However, the Korean emissiary delegation was blocked from entry into the Convention Hall. Joseon (Korea) – whether right or wrong – had somehow already been stripped of the power to exercise diplomacy, as an independent nation, in the eyes of attending nations.
Shortly thereafter, word spread to Tokyo. Homer Hulbert was expelled — not permitted to return back to Korea and forced to go back to the United States — during May 1907 by the Japanese-resident General, and King Gojong (Emperor Gojong) was eventually forced to abdicate his throne. The Kingdom of Joseon (1392-1910) — i.e., the Yi Family Dynasty — forever ceased its existence on 29 August 1910 with the “Passing of Korea.”
Miraculously, it would take another 35 years — and the Liberation of Korea (on 15 August 1945) — before Hulbert’s prophecy in which he said, “sleep was an image of death, and not death itself” and in which he also dreamt that Korea would one day rise from its sleep soon became a “vision” that would eventually come true.
Homer Hulbert was 86 years-old when he returned back to see an independent Korea in 1949, as a honorary high-level State guest, at the invitation of South Korea’s first President Syngman Rhee. A total period of 42 years had gone by for Homer Hulbert. During this trip in 1949 to Seoul, he become ill and soon passed away.
Today, Homer Hulbert rests in external peace at the Yanghwajin Foreigner Missionary Cemetery located in Northwestern Seoul – north of, and along, the Han River.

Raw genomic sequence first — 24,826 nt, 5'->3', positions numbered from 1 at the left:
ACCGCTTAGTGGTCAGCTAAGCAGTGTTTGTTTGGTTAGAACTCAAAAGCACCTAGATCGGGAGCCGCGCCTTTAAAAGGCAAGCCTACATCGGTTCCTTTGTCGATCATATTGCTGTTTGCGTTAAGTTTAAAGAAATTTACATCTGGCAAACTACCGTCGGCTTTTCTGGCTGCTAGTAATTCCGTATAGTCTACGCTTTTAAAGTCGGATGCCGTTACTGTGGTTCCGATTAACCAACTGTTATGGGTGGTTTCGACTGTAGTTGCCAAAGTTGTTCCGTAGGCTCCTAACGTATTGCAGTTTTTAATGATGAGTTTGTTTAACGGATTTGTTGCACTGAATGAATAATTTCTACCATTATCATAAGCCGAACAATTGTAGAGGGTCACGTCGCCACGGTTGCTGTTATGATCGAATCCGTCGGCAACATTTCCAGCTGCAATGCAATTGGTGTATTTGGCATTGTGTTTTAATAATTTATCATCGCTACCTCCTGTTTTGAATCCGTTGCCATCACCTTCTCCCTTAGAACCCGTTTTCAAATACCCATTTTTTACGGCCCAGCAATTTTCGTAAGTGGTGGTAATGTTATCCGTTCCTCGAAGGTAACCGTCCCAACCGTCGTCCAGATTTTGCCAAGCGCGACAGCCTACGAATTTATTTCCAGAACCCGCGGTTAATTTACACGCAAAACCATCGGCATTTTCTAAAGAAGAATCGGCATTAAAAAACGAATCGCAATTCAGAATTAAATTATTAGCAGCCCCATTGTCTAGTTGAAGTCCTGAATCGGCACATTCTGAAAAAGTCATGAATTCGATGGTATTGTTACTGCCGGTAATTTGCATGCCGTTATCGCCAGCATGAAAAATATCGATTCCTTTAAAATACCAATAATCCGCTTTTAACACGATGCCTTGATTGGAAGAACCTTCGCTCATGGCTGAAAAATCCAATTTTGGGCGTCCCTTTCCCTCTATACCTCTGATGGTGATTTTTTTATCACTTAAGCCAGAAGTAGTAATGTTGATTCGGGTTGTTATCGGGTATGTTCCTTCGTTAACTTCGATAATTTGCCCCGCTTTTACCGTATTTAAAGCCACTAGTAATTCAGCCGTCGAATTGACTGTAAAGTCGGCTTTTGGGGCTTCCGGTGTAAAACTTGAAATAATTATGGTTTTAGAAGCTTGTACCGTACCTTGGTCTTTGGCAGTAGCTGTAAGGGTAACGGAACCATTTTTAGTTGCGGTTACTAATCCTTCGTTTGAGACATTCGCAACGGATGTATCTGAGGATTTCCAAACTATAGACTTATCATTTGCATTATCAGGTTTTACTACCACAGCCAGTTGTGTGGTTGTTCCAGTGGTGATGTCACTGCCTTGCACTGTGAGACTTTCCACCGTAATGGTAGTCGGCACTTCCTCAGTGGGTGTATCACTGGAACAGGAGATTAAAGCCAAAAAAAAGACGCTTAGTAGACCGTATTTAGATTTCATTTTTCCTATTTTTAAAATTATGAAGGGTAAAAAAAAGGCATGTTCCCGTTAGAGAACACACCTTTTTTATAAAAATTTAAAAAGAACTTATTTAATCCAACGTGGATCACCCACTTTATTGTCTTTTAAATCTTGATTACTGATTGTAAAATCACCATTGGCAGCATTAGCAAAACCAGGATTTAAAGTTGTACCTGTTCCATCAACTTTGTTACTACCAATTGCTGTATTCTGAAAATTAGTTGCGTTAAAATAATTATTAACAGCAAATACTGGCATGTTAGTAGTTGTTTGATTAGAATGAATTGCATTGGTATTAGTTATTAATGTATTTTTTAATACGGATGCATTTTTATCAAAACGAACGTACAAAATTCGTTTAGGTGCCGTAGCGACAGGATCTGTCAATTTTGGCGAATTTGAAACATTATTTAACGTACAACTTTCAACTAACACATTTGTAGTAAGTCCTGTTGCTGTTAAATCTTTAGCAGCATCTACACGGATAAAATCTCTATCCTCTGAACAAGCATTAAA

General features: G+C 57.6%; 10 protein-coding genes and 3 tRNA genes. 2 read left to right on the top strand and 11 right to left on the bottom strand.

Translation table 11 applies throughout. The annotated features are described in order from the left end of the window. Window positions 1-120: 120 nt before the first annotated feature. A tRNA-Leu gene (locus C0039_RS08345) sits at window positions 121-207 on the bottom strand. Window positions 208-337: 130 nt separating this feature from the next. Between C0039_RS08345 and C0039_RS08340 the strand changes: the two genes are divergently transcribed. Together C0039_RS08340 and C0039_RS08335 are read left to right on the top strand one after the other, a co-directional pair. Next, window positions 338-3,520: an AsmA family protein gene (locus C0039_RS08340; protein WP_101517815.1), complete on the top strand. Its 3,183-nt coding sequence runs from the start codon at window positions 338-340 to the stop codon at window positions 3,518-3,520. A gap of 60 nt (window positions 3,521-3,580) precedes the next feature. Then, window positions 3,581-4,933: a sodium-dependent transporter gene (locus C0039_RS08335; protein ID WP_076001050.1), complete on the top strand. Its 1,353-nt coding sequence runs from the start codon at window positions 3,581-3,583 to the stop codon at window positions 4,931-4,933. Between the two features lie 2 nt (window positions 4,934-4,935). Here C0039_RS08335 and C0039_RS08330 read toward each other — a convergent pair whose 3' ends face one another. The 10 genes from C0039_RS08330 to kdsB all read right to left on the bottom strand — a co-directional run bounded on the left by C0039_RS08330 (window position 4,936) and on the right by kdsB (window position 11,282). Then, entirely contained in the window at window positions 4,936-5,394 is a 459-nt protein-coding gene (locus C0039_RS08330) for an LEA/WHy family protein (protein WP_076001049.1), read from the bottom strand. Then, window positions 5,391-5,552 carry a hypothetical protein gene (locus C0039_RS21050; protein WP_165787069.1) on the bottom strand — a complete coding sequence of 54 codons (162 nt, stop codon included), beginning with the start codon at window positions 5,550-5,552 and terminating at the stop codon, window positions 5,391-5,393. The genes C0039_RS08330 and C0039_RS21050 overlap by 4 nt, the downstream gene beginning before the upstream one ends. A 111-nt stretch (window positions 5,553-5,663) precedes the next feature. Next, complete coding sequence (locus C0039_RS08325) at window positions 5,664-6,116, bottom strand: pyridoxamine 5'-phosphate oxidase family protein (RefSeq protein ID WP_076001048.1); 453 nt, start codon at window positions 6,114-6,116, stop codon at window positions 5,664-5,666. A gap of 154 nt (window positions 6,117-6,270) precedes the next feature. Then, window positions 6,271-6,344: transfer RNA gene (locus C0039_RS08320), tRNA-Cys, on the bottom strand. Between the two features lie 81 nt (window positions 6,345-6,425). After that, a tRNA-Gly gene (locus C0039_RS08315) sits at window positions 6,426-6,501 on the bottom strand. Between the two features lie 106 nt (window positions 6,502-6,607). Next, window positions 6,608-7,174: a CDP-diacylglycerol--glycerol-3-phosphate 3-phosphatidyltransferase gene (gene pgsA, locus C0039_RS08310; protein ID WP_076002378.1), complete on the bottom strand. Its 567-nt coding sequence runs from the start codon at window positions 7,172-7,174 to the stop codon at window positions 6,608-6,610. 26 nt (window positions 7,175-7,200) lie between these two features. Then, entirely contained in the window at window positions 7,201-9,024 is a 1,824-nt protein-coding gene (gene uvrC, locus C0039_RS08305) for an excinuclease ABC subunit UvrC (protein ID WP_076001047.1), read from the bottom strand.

After his death, Homer Hulbert was awarded the Republic of Korea’s (South Korea’s) Order of National Foundation (Independence Medal of Honor) on the 1st day of March 1950. His Korean name is “Hul-Bub” (흘법, 訖法), which sound very similar to his last name Hulbert, and is so inscribed in South Korea’s national registry by using his Korean Name.
More recently (last year), he was recognized once again on the 9th day of October 2014, (Hangul Day), by the Republic of Korea’s (South Korea’s) government by being awarded with the Order of Cultural Merit (Gold Crown Medal of Honor) – 64 years after receiving his Independence Medal.
As a great American in Korea (East Asia) — he, with grace and tremendous dignity, greatly represented his Republic, the nation under God, and a country which stood (stands) for liberty and justice for all.
In 1999, the Hulbert Memorial Society was formed by Professor Dong-Jin (DJ) Kim. He is still actively serving as the Society’s Chairman to help honor and remember Homer B. Hulbert. The Korea Society invited Mr. Kim to speak on April 6 (Wednesday), 2011. This 2011 presentation can be viewed by looking it up on YouTube, or by clicking HERE.
♦ Language Footnote ♦
- Homer B. Hulbert, Korean Name = 흘법 (訖法)
- Royal College at Seoul // 육영공원 // 育英公院
- Bobingsa // 보빙사 // 報聘使
- Jongro-2-ga // 종로2가 // 鍾路2街
- Yanghwajin Foreign Missionary Cemetery, 양화진외국인선교사묘원 (楊花津外國人宣敎師墓園)
♦ Related Outside Stories and External Links via the World Wide Web ♦
- Hulbert, Homer Bezaleel (1863-1949), Boston University – School of Theology
- Homer Hulbert: Crusader for Korea, the Korea Society with Video
- Diplomacy That Will Live in Infamy , NY Times (December 5, 2009)
- Hulbert Memorial Society
- American Missionaries and the Korean Independence Movement in the Early 20th Century
- Home was the Land of Morning Calm, K. Connie Kang
- Korea to honor independence crusader Hulbert